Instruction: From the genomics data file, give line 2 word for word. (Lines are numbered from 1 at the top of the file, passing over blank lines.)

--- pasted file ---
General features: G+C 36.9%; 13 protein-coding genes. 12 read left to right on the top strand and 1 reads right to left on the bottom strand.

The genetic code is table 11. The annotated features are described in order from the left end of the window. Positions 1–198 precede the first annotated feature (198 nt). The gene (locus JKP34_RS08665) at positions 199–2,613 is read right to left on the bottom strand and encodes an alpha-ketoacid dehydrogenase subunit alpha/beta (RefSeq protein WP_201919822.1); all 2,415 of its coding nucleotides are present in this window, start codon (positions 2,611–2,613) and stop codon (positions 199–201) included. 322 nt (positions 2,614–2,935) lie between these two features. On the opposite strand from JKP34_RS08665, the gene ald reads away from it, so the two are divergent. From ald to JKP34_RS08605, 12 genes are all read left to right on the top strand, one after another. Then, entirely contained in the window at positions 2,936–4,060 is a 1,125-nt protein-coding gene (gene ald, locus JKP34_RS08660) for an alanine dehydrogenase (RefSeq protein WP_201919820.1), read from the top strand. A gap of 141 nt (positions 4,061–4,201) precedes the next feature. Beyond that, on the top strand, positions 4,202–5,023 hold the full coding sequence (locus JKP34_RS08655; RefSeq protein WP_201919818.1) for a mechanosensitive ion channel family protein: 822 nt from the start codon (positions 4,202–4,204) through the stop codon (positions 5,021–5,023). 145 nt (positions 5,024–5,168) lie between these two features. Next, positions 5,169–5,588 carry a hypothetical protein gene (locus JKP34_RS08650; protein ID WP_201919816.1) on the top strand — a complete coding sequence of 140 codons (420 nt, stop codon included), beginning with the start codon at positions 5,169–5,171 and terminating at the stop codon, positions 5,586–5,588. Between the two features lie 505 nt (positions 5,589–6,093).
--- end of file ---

The genetic code is table 11. The annotated features are described in order from the left end of the window. Positions 1–198 precede the first annotated feature (198 nt). The gene (locus JKP34_RS08665) at positions 199–2,613 is read right to left on the bottom strand and encodes an alpha-ketoacid dehydrogenase subunit alpha/beta (RefSeq protein WP_201919822.1); all 2,415 of its coding nucleotides are present in this window, start codon (positions 2,611–2,613) and stop codon (positions 199–201) included. 322 nt (positions 2,614–2,935) lie between these two features. On the opposite strand from JKP34_RS08665, the gene ald reads away from it, so the two are divergent. From ald to JKP34_RS08605, 12 genes are all read left to right on the top strand, one after another. Then, entirely contained in the window at positions 2,936–4,060 is a 1,125-nt protein-coding gene (gene ald, locus JKP34_RS08660) for an alanine dehydrogenase (RefSeq protein WP_201919820.1), read from the top strand. A gap of 141 nt (positions 4,061–4,201) precedes the next feature. Beyond that, on the top strand, positions 4,202–5,023 hold the full coding sequence (locus JKP34_RS08655; RefSeq protein WP_201919818.1) for a mechanosensitive ion channel family protein: 822 nt from the start codon (positions 4,202–4,204) through the stop codon (positions 5,021–5,023). 145 nt (positions 5,024–5,168) lie between these two features. Next, positions 5,169–5,588 carry a hypothetical protein gene (locus JKP34_RS08650; protein ID WP_201919816.1) on the top strand — a complete coding sequence of 140 codons (420 nt, stop codon included), beginning with the start codon at positions 5,169–5,171 and terminating at the stop codon, positions 5,586–5,588. Between the two features lie 505 nt (positions 5,589–6,093).